While the legal blood-alcohol content (BAC) for drivers in the United States is 0.08 percent, David Phillips, Ph.D., a University of California, San Diego sociologist, points out that drivers with blood-alcohol levels much lower than 0.08 percent are more likely to be involved in crashes of greater severity than those involving entirely sober drivers.
Phillips, along with coauthor Kimberly M. Brewer of UC San Diego, studied Fatality Analysis Reporting System (FARS) data on fatal car accidents in the United States. The data covered nearly 1.5 million people between 1994-2008, including reports on people with blood-alcohol content in increments of 0.01.
“Compared with sober drivers, buzzed drivers are more likely to speed, more likely to be improperly seat-belted and more likely to drive the striking vehicle, all of which are associated with greater severity,” Phillips explained.
Barely Detectable, Very Dangerous
Phillips’ research indicates that accidents are 36.6 percent more severe even when alcohol was “barely detectable” in a driver’s blood. A BAC of just 0.01 accounted for 4.33 serious injuries for every non-serious injury versus 3.17 for sober drivers.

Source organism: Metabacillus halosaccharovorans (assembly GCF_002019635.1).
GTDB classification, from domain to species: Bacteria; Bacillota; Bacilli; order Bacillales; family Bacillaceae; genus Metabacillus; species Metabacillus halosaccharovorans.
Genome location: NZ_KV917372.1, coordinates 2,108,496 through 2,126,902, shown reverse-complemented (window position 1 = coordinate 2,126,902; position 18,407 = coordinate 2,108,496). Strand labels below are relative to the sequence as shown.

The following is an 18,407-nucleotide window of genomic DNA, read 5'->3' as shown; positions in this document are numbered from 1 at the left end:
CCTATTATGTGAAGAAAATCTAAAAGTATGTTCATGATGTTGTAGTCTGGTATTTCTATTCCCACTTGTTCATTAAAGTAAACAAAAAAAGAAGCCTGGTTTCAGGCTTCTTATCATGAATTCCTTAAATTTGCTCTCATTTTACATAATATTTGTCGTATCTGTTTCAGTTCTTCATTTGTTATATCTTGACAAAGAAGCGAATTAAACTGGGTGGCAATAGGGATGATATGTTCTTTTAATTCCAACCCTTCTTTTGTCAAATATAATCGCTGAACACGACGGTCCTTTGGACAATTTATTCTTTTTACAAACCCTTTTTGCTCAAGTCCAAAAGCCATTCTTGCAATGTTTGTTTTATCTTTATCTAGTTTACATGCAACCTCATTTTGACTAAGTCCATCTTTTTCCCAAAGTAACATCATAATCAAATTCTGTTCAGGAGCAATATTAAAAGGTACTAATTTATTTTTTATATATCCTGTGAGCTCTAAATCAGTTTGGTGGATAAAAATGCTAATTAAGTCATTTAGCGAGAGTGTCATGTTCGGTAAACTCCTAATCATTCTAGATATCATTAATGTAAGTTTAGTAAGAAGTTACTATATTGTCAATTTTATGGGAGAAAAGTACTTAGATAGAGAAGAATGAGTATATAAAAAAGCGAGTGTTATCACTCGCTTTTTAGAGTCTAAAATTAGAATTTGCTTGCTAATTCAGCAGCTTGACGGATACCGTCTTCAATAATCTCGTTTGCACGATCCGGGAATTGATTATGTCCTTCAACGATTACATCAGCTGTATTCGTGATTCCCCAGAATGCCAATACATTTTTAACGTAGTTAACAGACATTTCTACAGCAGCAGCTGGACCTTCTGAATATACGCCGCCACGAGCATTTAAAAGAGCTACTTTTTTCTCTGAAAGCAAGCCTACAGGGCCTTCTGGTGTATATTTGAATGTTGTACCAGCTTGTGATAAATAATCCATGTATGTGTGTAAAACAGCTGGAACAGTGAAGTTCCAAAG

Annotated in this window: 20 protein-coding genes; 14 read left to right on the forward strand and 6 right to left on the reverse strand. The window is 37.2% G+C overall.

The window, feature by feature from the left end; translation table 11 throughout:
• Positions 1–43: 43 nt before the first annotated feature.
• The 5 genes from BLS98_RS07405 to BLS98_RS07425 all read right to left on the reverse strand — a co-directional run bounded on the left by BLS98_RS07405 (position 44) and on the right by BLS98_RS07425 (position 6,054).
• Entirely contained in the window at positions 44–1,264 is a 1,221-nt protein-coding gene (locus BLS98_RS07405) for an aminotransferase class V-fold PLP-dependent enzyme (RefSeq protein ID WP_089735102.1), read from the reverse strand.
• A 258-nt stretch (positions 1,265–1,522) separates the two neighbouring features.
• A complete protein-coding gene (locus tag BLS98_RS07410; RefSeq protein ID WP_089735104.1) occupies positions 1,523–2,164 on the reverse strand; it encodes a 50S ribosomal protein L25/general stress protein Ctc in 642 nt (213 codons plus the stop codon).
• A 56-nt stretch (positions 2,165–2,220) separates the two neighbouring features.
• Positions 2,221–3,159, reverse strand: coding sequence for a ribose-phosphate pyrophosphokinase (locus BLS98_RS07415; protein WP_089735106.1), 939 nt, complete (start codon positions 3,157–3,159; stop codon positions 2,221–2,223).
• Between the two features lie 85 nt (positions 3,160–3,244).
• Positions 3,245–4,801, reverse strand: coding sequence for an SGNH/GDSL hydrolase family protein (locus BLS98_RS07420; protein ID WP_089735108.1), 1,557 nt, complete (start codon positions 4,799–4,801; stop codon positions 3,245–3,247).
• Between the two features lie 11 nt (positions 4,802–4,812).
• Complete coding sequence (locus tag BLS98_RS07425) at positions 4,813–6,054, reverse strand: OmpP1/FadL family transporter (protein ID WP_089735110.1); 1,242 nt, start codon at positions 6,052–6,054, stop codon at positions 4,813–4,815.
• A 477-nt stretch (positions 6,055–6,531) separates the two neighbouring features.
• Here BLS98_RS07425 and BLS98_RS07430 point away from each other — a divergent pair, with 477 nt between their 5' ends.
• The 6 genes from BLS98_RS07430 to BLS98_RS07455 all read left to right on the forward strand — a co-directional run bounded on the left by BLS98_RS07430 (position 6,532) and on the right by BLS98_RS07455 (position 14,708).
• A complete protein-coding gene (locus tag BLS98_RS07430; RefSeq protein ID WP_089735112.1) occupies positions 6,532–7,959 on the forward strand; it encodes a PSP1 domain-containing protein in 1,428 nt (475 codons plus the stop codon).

Phillips and Brewer also noted a strong “dose-response” relationship between all these factors. For example, the greater the driver’s BAC, the greater the average speed of the driver and the greater the severity of the accident.
In general, accident severity is significantly higher on weekends, between 8 p.m. and 4 a.m. and in the summer months, June through August. But when the researchers standardized for day of the week, time of day and month, the relationship between BAC and more dangerous car accidents remained. The findings persisted even when variables as inattention and fatigue were excluded from the analysis.
Lower the Limit?
“Up till now, BAC limits have been determined not only by rational considerations and by empirical findings but also by political and cultural factors,” Phillips said, citing as evidence that the U.S. national standard of 0.08 is relatively recent and that BAC limits vary greatly by country. In Germany, the limit is 0.05; in Japan, 0.03; and in Sweden, 0.02.
“We hope that our study might influence not only U.S. legislators, but also foreign legislators, in providing empirical evidence for lowering the legal BAC even more,” Phillips said. “Doing so is very likely to reduce incapacitating injuries and to save lives.”
The study was published in the journal Addiction.